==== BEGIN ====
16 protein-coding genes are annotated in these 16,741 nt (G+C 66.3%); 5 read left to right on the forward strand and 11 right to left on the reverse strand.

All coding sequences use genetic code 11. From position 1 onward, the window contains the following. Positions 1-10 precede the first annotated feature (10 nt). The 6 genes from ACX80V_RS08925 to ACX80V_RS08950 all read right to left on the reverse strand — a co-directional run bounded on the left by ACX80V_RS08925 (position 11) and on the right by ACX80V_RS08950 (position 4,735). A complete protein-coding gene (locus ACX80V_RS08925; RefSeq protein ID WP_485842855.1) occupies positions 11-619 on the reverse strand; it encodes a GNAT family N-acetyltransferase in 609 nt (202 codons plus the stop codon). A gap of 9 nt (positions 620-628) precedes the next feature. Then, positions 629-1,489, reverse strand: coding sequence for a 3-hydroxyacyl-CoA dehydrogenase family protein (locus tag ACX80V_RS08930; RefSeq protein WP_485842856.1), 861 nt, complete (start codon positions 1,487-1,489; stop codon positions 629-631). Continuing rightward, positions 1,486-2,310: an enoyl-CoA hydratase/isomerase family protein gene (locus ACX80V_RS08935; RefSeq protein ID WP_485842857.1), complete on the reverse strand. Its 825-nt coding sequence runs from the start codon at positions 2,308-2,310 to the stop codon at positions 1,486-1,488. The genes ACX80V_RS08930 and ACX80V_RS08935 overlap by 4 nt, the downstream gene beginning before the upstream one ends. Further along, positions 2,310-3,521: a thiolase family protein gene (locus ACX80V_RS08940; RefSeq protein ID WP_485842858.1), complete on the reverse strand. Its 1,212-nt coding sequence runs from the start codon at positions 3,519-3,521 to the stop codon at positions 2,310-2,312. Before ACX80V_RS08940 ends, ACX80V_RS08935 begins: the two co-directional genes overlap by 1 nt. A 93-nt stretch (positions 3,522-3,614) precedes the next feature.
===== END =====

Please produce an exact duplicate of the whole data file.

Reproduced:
16 protein-coding genes are annotated in these 16,741 nt (G+C 66.3%); 5 read left to right on the forward strand and 11 right to left on the reverse strand.

All coding sequences use genetic code 11. From position 1 onward, the window contains the following. Positions 1-10 precede the first annotated feature (10 nt). The 6 genes from ACX80V_RS08925 to ACX80V_RS08950 all read right to left on the reverse strand — a co-directional run bounded on the left by ACX80V_RS08925 (position 11) and on the right by ACX80V_RS08950 (position 4,735). A complete protein-coding gene (locus ACX80V_RS08925; RefSeq protein ID WP_485842855.1) occupies positions 11-619 on the reverse strand; it encodes a GNAT family N-acetyltransferase in 609 nt (202 codons plus the stop codon). A gap of 9 nt (positions 620-628) precedes the next feature. Then, positions 629-1,489, reverse strand: coding sequence for a 3-hydroxyacyl-CoA dehydrogenase family protein (locus tag ACX80V_RS08930; RefSeq protein WP_485842856.1), 861 nt, complete (start codon positions 1,487-1,489; stop codon positions 629-631). Continuing rightward, positions 1,486-2,310: an enoyl-CoA hydratase/isomerase family protein gene (locus ACX80V_RS08935; RefSeq protein ID WP_485842857.1), complete on the reverse strand. Its 825-nt coding sequence runs from the start codon at positions 2,308-2,310 to the stop codon at positions 1,486-1,488. The genes ACX80V_RS08930 and ACX80V_RS08935 overlap by 4 nt, the downstream gene beginning before the upstream one ends. Further along, positions 2,310-3,521: a thiolase family protein gene (locus ACX80V_RS08940; RefSeq protein ID WP_485842858.1), complete on the reverse strand. Its 1,212-nt coding sequence runs from the start codon at positions 3,519-3,521 to the stop codon at positions 2,310-2,312. Before ACX80V_RS08940 ends, ACX80V_RS08935 begins: the two co-directional genes overlap by 1 nt. A 93-nt stretch (positions 3,522-3,614) precedes the next feature.